Jack Potter and David Lebe are two of the kindest and most gentle people that I have ever met. Days spent with them in their home in the Hudson Valley of New York were days filled with peacefulness, spirituality, love and a nurturing of life.....human, plant and animal. Their light and airy home is full of David's photographs, Jack's ceramics and beautiful plants, and on the outside, chattering goldfinches. They are thin and soft-spoken and seem to glide through their home and their lives.
This is a relationship that from the start was never expected to last but a few years, let alone 23. David and Jack met in 1989 in Philadelphia, through a mutual friend and AIDS activist shortly after each was diagnosed with a fairly misunderstood and often fatal disease..... HIV/AIDS.
Above and beyond the normal pitfalls and struggles faced by any couple, Jack and David have been fighting to survive for the entire duration of their relationship.
They began their union at a time when the powerful drug cocktails were non-existent. David was resigned to the fact that he wasn't going to live very long and had never been in a long-term relationship. Jack remembers, "When we first met, we were mushy and we talked about how we would like to grow old together but didn't expect to." David says, "and now we look back instead of looking forward."
As David explains, "AIDS has impacted every aspect of our lives together because...just the way we've chosen to take care of ourselves, the way we've chosen to deal with the disease, to eat, to live, to arrange our lifestyle, the amount of stress in our lives....how we cook, how we eat. It's there all the time. Finding doctors, we go to the same doctor; we go to the doctor together. We share information. We take care of each other. It's an important component of our relationship, taking care of each other." Taking medications is a timed ritual in the Potter-Lebe household.
Jack, once a horticulturalist at Scott Arboretum, Swarthmore College, and David, a photographer, moved from Philadelphia to the Hudson Valley rather abruptly to escape the stress and toxic atmosphere of city life. Although Jack worked in a plant- filled environment, even the office copy machine was affecting his health. They attended a party in the country in September of 1992 and quickly decided to move to the open space to have "one last adventure." By December of that year they had purchased land and broken ground and by June were moving into their new non-toxic home strategically built just a mile from an organic farm store. Here they manage their lives with as little stress as possible. When the meals, now organic and vegan, are being prepared, they are prepared with nurturing in mind. They are not hastily made to merely fill the stomach but rather with determination to keep the entire body alive.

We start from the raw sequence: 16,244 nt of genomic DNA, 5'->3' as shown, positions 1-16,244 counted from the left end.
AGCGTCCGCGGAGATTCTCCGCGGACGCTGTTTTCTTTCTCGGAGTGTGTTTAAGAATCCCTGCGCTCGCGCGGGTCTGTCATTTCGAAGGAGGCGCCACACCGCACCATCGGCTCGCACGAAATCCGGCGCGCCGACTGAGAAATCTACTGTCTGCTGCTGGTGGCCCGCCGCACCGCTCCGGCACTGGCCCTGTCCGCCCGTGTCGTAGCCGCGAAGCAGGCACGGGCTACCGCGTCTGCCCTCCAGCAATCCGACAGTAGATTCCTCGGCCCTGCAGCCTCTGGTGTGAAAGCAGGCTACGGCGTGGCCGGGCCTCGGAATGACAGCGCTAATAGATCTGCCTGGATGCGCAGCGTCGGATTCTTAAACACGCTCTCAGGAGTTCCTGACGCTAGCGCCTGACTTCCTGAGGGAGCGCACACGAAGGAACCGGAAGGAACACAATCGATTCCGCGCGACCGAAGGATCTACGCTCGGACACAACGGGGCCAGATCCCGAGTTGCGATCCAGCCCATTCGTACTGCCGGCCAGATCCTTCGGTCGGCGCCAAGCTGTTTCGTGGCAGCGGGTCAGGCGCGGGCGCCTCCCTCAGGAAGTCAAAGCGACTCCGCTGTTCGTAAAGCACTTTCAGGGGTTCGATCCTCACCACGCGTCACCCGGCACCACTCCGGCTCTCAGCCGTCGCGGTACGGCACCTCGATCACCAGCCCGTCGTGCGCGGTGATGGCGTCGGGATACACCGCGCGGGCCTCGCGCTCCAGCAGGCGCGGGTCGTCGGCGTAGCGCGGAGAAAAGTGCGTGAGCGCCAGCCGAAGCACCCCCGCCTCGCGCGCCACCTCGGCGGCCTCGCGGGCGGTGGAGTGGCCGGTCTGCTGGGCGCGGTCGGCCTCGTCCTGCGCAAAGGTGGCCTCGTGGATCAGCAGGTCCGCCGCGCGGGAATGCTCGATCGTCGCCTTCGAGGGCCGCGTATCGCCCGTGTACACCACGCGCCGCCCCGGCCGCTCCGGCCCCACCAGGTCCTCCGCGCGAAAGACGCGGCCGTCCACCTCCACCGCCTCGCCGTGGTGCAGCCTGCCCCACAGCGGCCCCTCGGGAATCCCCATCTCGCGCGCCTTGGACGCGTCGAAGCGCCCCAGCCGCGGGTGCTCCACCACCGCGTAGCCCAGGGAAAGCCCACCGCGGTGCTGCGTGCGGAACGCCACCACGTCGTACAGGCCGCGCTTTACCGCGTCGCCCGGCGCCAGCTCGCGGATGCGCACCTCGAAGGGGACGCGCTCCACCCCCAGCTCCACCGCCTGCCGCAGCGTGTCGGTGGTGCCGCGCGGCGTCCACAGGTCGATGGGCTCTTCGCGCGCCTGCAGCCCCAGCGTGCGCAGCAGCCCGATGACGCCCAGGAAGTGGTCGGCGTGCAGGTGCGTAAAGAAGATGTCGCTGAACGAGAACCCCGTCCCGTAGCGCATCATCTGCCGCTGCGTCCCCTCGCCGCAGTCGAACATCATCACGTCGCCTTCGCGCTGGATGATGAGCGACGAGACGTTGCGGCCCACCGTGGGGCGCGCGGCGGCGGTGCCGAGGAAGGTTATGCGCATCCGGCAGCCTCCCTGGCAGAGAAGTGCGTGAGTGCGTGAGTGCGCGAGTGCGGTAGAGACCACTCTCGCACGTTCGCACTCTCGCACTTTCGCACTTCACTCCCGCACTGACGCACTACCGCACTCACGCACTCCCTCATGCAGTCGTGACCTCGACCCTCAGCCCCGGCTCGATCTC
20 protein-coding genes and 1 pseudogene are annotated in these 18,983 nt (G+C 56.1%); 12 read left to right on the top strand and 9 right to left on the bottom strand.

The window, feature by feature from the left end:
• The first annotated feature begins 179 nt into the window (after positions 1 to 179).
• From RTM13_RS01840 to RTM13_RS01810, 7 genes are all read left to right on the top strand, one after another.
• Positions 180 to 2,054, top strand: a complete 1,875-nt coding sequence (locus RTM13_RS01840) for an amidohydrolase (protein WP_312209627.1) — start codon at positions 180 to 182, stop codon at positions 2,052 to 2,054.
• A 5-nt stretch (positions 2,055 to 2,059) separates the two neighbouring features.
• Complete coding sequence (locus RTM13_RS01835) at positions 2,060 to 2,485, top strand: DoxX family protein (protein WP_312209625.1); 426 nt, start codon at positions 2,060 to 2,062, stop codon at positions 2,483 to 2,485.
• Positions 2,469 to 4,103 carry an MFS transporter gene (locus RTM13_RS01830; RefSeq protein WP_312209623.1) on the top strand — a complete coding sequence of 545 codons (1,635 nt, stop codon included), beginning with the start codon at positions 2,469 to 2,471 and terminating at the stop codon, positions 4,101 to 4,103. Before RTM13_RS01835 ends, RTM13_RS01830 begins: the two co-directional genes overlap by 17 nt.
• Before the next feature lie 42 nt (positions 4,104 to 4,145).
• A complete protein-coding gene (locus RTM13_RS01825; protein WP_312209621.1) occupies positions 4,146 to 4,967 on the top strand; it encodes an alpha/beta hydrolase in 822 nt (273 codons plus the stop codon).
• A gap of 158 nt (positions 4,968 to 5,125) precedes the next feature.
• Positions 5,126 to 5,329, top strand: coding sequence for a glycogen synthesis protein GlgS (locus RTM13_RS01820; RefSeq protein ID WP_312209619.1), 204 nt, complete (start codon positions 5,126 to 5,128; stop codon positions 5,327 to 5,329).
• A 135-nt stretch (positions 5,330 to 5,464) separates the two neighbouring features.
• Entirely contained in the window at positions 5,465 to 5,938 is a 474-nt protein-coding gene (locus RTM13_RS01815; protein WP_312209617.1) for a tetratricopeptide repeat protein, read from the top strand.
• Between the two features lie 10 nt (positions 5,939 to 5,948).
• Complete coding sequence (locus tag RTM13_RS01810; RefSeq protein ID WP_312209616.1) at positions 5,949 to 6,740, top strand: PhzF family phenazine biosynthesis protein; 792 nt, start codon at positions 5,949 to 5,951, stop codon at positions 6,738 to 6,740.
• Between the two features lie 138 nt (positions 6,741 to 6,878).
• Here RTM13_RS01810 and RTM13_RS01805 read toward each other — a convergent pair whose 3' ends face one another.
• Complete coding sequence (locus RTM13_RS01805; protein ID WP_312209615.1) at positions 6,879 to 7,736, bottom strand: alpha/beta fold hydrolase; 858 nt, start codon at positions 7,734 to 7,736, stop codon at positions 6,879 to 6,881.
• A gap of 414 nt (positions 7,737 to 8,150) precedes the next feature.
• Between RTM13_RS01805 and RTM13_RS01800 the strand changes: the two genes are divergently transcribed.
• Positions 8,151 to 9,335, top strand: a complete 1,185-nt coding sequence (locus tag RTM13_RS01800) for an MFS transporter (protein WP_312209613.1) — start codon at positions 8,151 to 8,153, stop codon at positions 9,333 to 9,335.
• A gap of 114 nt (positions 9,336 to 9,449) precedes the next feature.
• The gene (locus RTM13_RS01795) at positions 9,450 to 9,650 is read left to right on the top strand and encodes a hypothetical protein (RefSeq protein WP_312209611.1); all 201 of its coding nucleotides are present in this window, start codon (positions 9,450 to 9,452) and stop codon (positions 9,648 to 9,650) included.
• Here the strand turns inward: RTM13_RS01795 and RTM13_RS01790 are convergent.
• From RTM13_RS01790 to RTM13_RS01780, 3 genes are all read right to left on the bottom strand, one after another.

But even without the toxins and the stress, their lives are still at risk on a daily basis. Says David," There were times in our relationship where one or the other of us was quite sick. We had been eating macrobiotic. It wasn't working. Jack became weaker. He was thinking about giving up houseplants. He couldn't even listen to music. It was too exhausting. We didn't think he would live very long. It wasn't unexpected. We had a sort of calmness about it. It was a very peaceful time devoid of anxiety because we knew the outcome." The arrival of a white pigeon, completely out of place in the country, seemed to be a portent of death. But David battled the pigeon first with a broom and then a trap and finally prevailed. The angel of death was removed and David "saved Jack" (along with the help of some new drug cocktails).
And so they continue, trying to adhere to the key strategy that "only one of them can be very sick at a time." They both move with deliberateness about everything that they do. Each part of their day from the morning ablutions, to Jack's three-mile jogs around the hills are executed with meaning and appreciation for yet another day lived. Their home is a sanctuary to their life, not their disease.
When I drove away after spending a few days with David and Jack, it was with great admiration for their love, fortitude and generosity of spirit.